India's bane is malnutrition. America's pain is obesity. The United States is home to the heaviest people in the world. India has the most undernourished populace. Between these broad generalisations lie stories, heartening and disheartening, of changing culinary mores and dietary habits tied to income and awareness, tradition and modernity.
Let's take the US first. A staggering one-third of American adults are now considered obese. Obesity among adults has increased by 60 per cent within the past 20 years and trebled among children in the past 30 years. Obesity-related deaths have climbed to more than 3, 00, 000 a year, second only to tobacco-related deaths. The fat are truly in the line of fire. Corpulent folk are huffing their way to join smokers in the public doghouse.
The reasons for US "fat-ricide" aren't far to seek - it's close to the couch. It was on supine display last weekend on Super Bowl Sunday when Americans were reported to have consumed an average of 2, 769 calories - more than a day's requirement - in a single four-hour sitting. A hundred million pounds of chicken wings, thirty million slices of pizza, 25 million pounds of chips and pop corn, 8 million pounds of guacamole and other dips, all went down the hatch, washed down with copious amounts of beer and wine. Burp re burp.
Okay, so it was an exceptional day, next only to Thanksgiving in terms of gluttony. But American daily habits aren't any better. A sedentary lifestyle topped with fastfood, microwave dinners, grub that is refined, processed, packaged, preserved, and replete with salt, sugar/starch, hydrogenated oils, and preservatives, is the norm. Fewer Americans cook than ever before;fast-food and take-out are mainstream;and food is manufactured, distributed, and sold on an industrial scale.
Urban India is following suit. Shining India is now dining out India. Fast food restaurants, supermarkets lined with packaged foods, sedentary lifestyle...heard that before? We are embracing the American lifestyle with much the same ardour - and results. Worse. Because while the American routine is inviting heart disease, hypertension, diabetes etc, turns out we Indians are genetically pre-disposed to these diseases, even without the excesses. (Meanwhile, Americans indulged in a feeding frenzy for a day on Super Bowl Sunday;we'll do it over the next several weeks during World Cup Cricket. )
The sorry part here is that the poor and the underprivileged of America are the biggest victims of this obesity epidemic - unlike in India, where it is the rich and ignorant who are waddling down this route. Fat accomplices come from poor states such as Alabama, Arkansas, Kentucky, Louisiana, Mississippi, Missouri, Oklahoma, Tennessee, and West Virginia. Blacks have 51 per cent higher prevalence of obesity, and Hispanics have 21 per cent higher, compared with whites. That's because mass-manufactured fast food and packaged food distributed on an industrial scale is the cheapest. Fresh food is hideously expensive in comparison.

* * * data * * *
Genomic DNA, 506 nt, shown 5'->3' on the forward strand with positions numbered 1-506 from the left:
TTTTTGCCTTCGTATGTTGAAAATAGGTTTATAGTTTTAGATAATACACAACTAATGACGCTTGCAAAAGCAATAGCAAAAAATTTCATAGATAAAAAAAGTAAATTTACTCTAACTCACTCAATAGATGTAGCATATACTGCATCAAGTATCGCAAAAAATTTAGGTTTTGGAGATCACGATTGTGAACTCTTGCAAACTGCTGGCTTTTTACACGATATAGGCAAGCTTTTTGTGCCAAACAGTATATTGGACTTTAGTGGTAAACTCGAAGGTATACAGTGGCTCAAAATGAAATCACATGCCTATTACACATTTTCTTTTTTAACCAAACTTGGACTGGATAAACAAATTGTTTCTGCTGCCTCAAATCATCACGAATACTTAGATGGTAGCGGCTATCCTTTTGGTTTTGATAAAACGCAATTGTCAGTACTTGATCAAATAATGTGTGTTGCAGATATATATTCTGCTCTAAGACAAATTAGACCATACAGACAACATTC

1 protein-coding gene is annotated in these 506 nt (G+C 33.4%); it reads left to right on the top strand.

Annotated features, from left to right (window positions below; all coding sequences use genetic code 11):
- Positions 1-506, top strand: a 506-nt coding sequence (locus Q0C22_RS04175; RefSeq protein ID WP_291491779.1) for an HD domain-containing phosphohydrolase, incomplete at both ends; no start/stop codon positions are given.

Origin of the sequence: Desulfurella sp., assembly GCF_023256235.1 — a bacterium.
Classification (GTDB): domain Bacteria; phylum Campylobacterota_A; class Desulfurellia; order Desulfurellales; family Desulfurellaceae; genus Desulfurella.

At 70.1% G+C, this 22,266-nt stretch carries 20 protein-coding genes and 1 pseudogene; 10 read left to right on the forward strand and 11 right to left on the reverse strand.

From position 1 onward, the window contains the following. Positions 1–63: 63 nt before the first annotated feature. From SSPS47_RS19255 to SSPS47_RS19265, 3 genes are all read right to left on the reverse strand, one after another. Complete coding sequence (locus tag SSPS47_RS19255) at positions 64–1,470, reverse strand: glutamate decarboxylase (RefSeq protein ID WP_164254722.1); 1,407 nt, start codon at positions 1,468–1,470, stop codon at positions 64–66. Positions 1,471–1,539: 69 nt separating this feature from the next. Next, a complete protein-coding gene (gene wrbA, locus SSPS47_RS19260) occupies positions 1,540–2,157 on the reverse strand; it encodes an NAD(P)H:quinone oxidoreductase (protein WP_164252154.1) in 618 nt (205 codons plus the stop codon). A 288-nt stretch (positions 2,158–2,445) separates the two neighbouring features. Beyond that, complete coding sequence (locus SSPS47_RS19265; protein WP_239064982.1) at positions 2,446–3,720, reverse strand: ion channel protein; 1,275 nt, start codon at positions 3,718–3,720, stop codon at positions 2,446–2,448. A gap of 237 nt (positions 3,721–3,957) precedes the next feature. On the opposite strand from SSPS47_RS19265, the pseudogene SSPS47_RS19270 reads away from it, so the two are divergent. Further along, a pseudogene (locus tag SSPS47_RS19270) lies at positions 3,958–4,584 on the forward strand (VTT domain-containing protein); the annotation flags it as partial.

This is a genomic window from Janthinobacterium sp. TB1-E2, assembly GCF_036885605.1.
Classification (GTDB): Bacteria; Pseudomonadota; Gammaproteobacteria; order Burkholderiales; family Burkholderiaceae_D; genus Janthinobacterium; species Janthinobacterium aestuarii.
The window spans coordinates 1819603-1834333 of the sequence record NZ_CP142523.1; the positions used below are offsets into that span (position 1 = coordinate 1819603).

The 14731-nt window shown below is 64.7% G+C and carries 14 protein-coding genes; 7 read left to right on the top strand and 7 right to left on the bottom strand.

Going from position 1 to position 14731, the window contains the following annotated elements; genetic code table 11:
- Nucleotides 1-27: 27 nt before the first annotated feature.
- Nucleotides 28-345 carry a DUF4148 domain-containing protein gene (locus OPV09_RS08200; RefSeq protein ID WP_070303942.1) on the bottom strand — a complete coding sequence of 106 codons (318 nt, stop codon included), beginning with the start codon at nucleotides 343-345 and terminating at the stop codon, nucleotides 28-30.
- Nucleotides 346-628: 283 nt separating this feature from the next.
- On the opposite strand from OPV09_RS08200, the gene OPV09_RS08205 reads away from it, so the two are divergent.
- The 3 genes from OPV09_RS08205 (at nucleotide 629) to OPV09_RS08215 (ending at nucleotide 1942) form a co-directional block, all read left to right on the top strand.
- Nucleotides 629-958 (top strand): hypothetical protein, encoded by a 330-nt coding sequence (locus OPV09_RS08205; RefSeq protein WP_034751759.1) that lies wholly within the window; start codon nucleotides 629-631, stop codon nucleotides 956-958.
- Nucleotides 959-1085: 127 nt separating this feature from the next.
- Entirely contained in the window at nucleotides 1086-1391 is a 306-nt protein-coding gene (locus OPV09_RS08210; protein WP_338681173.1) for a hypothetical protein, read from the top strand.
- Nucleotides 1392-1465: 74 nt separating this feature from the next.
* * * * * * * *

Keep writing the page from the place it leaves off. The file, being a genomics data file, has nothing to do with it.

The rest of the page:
So relatively wealthy Americans, homing in to locally grown, organic foods, are hung up on healthy, even as the nouveau riche in India (and the poor in America) are on the fast track to obesity. Rich Americans are now discovering exotic, fibre-filled, nutrient-rich grains such as quinoa, buckwheat, wild rice, sorghum (jowar), pearl millet (bajra), finger millet (ragi) - grains which much of India has forsaken because they are considered food of the poor. In the US, local farmers' markets are flourishing, patronised by progressive, enlightened, and typically welloff Americans. More and more Indians are lining up before McDonalds, Pizza Hut and sundry fast food haunts on their march to portly prosperity.
All these developments come at a time when a number of studies have shown that eating sparingly can extend life span and slow down aging. In fact, while there are gluttonous Americans who consume 6, 000 calories a day, some rich faddists have dropped down to a 600 calorie intake in search of eternal youth. In India though, prosperity is still linked to eating copiously. Food security is two square meals (do waqt ka khana) a day.
But health experts are unanimous that between too much food and too little, both of questionable nutrient value, India is now an unhealthy country. The poor are battling malnutrition as their traditional diets based on nutrient-rich whole grains and fresh vegetables are being upturned. The rich are courting lifestyle diseases such as heart attacks and diabetes by imitating Western habits and eating poor quality food. A recent World Bank report noted that eliminating heart disease, diabetes and other noncommunicable illnesses could add between 4 per cent and 10 per cent to India's GDP. Alas, we seem intent on producing a different kind of Gross Domestic Product.